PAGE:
Read moreTheresa Grace Mbanefo fights for racial equality at Cornell

Katie Benzan changes course, decides to play at Maryland for 2020-21

Harvard’s Katie Benzan shifted from the burnt orange of Texas to the black and gold of Maryland as the Terrapins announced her arrival for the 2020-21 season.

The three-time first team All-Ivy guard surprised Ivy hoops fans in late August when she decided to forgo her senior season at Harvard.  Two months later, she chose to play for coach Karen Aston at the University of Texas as a graduate transfer.

After the season, Aston’s contract was not renewed and the Longhorns hired Mississippi State head coach Vic Schaefer on April 5.

Shortly after that, Benzan decided to change course and look elsewhere.

Ivy Hoops Online spoke to Benzan from her home in Wellesley, Mass., where she is taking classes to finish her undergraduate degree in psychology.

Read moreKatie Benzan changes course, decides to play at Maryland for 2020-21

Bella Alarie goes to Dallas with the fifth pick in the WNBA Draft

Bella Alarie is a Dallas Wing now. (WNBA)

Princeton’s Bella Alarie didn’t have to wait long to hear her name, as she was called with the fifth overall pick by the Dallas Wings in Friday night’s WNBA Draft.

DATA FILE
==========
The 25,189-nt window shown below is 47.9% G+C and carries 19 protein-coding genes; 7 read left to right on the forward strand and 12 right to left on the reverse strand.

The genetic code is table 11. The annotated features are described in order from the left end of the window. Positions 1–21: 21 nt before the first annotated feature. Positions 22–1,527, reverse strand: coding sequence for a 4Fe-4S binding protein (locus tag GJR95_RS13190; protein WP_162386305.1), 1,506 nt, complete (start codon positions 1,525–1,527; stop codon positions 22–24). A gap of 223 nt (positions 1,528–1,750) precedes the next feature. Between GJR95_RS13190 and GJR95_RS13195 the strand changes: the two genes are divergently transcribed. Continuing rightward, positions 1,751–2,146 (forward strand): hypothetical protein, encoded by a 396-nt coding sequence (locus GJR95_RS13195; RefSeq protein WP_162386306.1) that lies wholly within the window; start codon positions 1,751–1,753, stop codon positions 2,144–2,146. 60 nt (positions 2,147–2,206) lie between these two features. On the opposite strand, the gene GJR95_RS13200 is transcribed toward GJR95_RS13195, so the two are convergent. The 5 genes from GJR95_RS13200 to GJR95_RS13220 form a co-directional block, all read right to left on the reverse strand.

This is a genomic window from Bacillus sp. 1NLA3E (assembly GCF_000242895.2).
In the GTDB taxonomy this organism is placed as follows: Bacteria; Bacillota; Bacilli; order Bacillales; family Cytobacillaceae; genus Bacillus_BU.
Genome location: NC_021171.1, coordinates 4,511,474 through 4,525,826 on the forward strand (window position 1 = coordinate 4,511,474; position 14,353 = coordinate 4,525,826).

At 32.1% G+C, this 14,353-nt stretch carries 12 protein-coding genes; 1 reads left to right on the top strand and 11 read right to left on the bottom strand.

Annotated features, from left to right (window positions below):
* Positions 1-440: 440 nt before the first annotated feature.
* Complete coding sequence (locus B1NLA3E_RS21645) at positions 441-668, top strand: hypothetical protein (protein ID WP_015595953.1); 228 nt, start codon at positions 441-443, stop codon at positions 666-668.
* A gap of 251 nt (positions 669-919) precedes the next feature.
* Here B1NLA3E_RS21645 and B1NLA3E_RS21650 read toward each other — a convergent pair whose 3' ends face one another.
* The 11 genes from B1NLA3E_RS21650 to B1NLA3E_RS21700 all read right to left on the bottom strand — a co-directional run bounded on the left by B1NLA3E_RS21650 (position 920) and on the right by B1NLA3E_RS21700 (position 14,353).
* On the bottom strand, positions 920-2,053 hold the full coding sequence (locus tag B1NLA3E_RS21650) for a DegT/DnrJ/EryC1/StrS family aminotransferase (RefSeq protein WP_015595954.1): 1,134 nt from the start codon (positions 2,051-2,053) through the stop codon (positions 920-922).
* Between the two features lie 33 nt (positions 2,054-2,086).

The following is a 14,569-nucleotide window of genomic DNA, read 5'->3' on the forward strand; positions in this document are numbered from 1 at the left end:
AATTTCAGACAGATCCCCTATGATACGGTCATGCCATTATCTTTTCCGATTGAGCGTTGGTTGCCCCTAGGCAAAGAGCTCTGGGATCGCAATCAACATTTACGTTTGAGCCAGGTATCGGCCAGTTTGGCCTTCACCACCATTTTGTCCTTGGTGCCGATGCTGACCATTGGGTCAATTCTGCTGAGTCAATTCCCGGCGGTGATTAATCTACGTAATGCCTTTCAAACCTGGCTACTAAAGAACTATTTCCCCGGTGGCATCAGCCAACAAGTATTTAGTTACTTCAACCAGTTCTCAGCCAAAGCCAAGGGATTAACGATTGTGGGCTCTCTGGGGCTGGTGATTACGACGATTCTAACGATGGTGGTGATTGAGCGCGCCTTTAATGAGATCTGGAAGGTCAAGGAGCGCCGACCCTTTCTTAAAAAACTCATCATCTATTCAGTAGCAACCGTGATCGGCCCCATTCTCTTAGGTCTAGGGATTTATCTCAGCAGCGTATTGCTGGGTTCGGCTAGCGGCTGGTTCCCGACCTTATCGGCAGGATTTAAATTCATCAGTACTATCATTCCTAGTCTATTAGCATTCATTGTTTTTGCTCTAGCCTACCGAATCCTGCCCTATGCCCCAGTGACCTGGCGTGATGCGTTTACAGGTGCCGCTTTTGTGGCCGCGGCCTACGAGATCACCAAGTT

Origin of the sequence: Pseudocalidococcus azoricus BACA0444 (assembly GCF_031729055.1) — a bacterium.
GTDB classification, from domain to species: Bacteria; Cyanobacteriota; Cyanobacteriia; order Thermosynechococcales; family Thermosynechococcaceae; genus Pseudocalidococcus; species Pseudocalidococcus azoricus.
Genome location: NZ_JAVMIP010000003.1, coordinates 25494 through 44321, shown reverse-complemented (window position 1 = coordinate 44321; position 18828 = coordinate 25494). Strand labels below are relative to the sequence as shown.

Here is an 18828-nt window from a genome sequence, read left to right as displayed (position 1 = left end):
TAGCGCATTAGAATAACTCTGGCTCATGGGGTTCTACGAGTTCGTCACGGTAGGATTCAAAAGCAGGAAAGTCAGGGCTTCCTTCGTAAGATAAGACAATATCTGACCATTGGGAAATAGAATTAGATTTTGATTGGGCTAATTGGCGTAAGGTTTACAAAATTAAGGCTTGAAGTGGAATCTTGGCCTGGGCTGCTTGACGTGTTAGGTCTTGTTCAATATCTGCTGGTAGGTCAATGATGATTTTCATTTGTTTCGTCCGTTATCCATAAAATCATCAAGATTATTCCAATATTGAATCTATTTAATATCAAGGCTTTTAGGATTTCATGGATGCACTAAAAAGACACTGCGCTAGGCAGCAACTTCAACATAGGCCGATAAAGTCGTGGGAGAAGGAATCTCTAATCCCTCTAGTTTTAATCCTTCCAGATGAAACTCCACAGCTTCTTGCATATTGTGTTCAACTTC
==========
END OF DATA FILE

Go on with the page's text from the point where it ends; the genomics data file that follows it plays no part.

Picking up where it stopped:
“It’s been my lifelong dream to play in the WNBA, so it was a really special moment,” Alarie told WNBA media. “I’m glad I got to share it with my family.”

Earlier in the week, Dallas President, CEO and General Manager Greg Bibb discussed his interest in Alarie with Ivy Hoops Online and sealed the deal with the team’s second pick of the first round.

Bella becomes the second member of the family chosen in the first round, following her father, Mark, who went to the Denver Nuggets with the 18th pick in the 1986 NBA Draft.  She also joins former teammate Leslie Robinson as the only other Tiger to be drafted in the WNBA and equals the highest spot ever by an Ivy League hoopster with Harvard’s Allison Feaster (1998; Los Angeles Sparks).

Read moreBella Alarie goes to Dallas with the fifth pick in the WNBA Draft

Pre-WNBA Draft buzz for Princeton’s Bella Alarie

Three-time Ivy Player of the Year Bella Alarie has long demonstrated that she’s a WNBA-caliber talent, and league evaluators are taking stock of her potential for success there. (Princeton Athletics)